While many stories are published about Affirmative Action and college admissions with regards to Black and Hispanic students, it’s much less common to see anything related to Asian students. Two articles published recently in the New York Times (Link) and the Huffington Post (Link) bring to light how Affirmative Action affects Asian students, and as noble as the concept is, somewhere down the line the actual implementation of the policy became disadvantageous to the Asian student population. The whole concept behind Affirmative Action revolves around taking measures to ensure that minority populations are afforded the same educational and employment opportunities as the majority population, but for a variety of reasons mentioned in the above articles, Asian students end up getting the short end of the stick when applying to college.
During the application process, it is important to understand what sorts of background factors are at play which may affect your chances at acceptance. The above articles detail the relationship between Asians and other populations, and there are other dynamics at play even within the Asian student population itself. It is difficult not to believe that colleges evaluate Asian students with less granularity than other minority populations despite all the potential cultural differences and backgrounds. For example, say there is a stack of applications to one school consisting of 15 Chinese students, 10 Japanese students, 1 Indonesian student, 2 Thai students, 1 Filipino student, and 8 Korean students, all with spectacular credentials. Each applicant is more than qualified for acceptance, but it’s not at all unlikely to hear that “all these applications look similar” even though this pool contains students from many countries and covers the spectrum of socioeconomic status. Because of this preconception, many of these students will not be accepted despite having a strong enough profile.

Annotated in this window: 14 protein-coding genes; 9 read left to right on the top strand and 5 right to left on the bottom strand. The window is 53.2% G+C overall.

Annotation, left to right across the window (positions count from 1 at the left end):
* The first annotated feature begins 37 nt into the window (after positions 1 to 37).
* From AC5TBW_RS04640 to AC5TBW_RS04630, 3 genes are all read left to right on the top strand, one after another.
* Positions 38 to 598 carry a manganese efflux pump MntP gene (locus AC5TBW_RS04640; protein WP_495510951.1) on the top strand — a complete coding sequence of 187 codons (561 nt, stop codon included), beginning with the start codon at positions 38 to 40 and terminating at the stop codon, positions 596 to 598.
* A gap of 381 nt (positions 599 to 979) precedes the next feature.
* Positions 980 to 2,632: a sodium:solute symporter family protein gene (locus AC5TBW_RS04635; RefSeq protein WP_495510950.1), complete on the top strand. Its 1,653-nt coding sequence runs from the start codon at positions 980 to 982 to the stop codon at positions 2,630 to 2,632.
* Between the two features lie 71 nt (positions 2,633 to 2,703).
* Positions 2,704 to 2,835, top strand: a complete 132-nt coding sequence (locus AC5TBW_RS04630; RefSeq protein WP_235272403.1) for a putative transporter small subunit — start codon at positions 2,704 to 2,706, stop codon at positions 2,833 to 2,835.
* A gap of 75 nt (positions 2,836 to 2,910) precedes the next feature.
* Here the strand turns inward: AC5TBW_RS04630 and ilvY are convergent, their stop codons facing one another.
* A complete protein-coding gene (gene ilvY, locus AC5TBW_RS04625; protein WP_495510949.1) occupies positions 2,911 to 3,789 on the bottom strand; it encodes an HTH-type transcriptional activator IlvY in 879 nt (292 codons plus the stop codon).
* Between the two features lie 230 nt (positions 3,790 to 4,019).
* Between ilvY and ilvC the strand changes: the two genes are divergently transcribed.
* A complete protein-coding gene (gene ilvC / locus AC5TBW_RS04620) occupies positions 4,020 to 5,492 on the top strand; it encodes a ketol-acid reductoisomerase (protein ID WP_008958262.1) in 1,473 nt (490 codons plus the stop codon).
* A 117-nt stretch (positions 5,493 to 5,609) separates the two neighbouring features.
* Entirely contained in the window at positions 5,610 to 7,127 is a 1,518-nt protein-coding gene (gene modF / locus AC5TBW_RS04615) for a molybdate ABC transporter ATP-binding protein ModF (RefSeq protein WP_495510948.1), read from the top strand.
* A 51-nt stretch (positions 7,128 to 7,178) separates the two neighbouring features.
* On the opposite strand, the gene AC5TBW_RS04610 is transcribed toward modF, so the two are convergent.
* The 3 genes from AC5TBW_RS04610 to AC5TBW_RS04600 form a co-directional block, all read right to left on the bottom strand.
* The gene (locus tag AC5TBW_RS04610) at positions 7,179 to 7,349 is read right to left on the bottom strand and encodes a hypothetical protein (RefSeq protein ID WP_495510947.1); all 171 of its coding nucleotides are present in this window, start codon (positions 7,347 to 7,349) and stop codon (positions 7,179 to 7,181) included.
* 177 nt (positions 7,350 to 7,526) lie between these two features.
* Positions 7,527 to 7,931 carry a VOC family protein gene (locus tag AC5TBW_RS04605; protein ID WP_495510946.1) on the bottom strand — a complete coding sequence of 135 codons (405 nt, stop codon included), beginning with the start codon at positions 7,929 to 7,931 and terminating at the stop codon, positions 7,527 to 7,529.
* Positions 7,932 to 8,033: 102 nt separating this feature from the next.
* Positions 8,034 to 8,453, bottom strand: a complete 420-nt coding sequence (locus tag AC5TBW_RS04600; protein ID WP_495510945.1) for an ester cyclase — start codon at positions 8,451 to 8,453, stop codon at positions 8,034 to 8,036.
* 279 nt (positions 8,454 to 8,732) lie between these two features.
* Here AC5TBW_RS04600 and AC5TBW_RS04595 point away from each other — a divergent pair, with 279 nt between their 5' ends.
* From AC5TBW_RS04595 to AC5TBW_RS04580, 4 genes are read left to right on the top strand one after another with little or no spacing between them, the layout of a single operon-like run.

Whether or not this treatment is the result of subconscious bias from the admissions officers or an effort by schools to not radically alter the existing racial proportions of the existing classes, the politically inoffensive reason colleges can always give is that they are looking to create a “diverse” student body, relying on the often times vague meaning of the word to skirt the race conversation. It unfortunately remains that until these biases and differences in treatment are addressed the Asian student population needs to work that much harder just to get to the same starting line.
TLM Academics aims to help Asian students bring out the unique aspects of their profiles which will prevent admissions officers from saying “this application looks the same as the others”. Through long-term planning based around students' individual strengths, TLM Academics creates a solid foundation and guides students on how to best highlight their distinctive features during the college application process.